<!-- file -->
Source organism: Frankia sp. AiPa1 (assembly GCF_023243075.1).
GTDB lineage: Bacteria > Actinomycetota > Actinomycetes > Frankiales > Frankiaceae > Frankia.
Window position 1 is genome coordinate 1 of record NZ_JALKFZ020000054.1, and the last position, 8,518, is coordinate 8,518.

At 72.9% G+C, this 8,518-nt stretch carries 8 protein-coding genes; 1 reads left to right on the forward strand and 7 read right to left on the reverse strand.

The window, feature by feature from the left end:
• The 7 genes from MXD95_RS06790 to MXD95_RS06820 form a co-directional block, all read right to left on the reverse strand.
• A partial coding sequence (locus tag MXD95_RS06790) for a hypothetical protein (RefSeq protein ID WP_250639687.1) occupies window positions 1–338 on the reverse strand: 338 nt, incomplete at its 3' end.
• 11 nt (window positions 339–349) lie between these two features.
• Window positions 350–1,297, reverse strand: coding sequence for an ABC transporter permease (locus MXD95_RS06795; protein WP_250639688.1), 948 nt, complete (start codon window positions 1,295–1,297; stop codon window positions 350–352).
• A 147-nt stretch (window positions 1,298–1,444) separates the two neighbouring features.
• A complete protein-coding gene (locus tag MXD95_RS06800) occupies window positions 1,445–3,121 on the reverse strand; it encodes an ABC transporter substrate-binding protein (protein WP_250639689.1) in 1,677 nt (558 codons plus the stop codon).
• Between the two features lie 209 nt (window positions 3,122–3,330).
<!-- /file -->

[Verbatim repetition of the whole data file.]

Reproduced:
Source organism: Frankia sp. AiPa1 (assembly GCF_023243075.1).
GTDB lineage: Bacteria > Actinomycetota > Actinomycetes > Frankiales > Frankiaceae > Frankia.
Window position 1 is genome coordinate 1 of record NZ_JALKFZ020000054.1, and the last position, 8,518, is coordinate 8,518.

At 72.9% G+C, this 8,518-nt stretch carries 8 protein-coding genes; 1 reads left to right on the forward strand and 7 read right to left on the reverse strand.

The window, feature by feature from the left end:
• The 7 genes from MXD95_RS06790 to MXD95_RS06820 form a co-directional block, all read right to left on the reverse strand.
• A partial coding sequence (locus tag MXD95_RS06790) for a hypothetical protein (RefSeq protein ID WP_250639687.1) occupies window positions 1–338 on the reverse strand: 338 nt, incomplete at its 3' end.
• 11 nt (window positions 339–349) lie between these two features.
• Window positions 350–1,297, reverse strand: coding sequence for an ABC transporter permease (locus MXD95_RS06795; protein WP_250639688.1), 948 nt, complete (start codon window positions 1,295–1,297; stop codon window positions 350–352).
• A 147-nt stretch (window positions 1,298–1,444) separates the two neighbouring features.
• A complete protein-coding gene (locus tag MXD95_RS06800) occupies window positions 1,445–3,121 on the reverse strand; it encodes an ABC transporter substrate-binding protein (protein WP_250639689.1) in 1,677 nt (558 codons plus the stop codon).
• Between the two features lie 209 nt (window positions 3,122–3,330).